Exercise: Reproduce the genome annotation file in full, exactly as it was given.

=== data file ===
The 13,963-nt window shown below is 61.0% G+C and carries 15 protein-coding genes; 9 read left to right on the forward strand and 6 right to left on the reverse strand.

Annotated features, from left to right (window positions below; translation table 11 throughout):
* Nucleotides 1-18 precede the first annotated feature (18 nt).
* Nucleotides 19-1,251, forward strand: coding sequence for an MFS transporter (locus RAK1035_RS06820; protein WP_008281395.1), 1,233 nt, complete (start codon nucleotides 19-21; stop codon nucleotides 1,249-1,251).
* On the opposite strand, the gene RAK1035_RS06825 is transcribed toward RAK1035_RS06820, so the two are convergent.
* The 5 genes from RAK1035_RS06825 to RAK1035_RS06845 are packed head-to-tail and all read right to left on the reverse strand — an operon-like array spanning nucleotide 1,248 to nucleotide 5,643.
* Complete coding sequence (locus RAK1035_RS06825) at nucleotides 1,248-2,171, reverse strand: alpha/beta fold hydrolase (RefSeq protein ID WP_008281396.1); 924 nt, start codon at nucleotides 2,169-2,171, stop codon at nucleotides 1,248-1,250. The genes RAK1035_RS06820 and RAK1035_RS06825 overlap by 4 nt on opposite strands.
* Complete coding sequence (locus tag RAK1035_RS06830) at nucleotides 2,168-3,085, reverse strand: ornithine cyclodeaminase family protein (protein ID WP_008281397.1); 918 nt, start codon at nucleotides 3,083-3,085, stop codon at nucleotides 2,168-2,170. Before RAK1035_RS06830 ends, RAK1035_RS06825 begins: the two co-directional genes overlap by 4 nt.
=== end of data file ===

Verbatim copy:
The 13,963-nt window shown below is 61.0% G+C and carries 15 protein-coding genes; 9 read left to right on the forward strand and 6 right to left on the reverse strand.

Annotated features, from left to right (window positions below; translation table 11 throughout):
* Nucleotides 1-18 precede the first annotated feature (18 nt).
* Nucleotides 19-1,251, forward strand: coding sequence for an MFS transporter (locus RAK1035_RS06820; protein WP_008281395.1), 1,233 nt, complete (start codon nucleotides 19-21; stop codon nucleotides 1,249-1,251).
* On the opposite strand, the gene RAK1035_RS06825 is transcribed toward RAK1035_RS06820, so the two are convergent.
* The 5 genes from RAK1035_RS06825 to RAK1035_RS06845 are packed head-to-tail and all read right to left on the reverse strand — an operon-like array spanning nucleotide 1,248 to nucleotide 5,643.
* Complete coding sequence (locus RAK1035_RS06825) at nucleotides 1,248-2,171, reverse strand: alpha/beta fold hydrolase (RefSeq protein ID WP_008281396.1); 924 nt, start codon at nucleotides 2,169-2,171, stop codon at nucleotides 1,248-1,250. The genes RAK1035_RS06820 and RAK1035_RS06825 overlap by 4 nt on opposite strands.
* Complete coding sequence (locus tag RAK1035_RS06830) at nucleotides 2,168-3,085, reverse strand: ornithine cyclodeaminase family protein (protein ID WP_008281397.1); 918 nt, start codon at nucleotides 3,083-3,085, stop codon at nucleotides 2,168-2,170. Before RAK1035_RS06830 ends, RAK1035_RS06825 begins: the two co-directional genes overlap by 4 nt.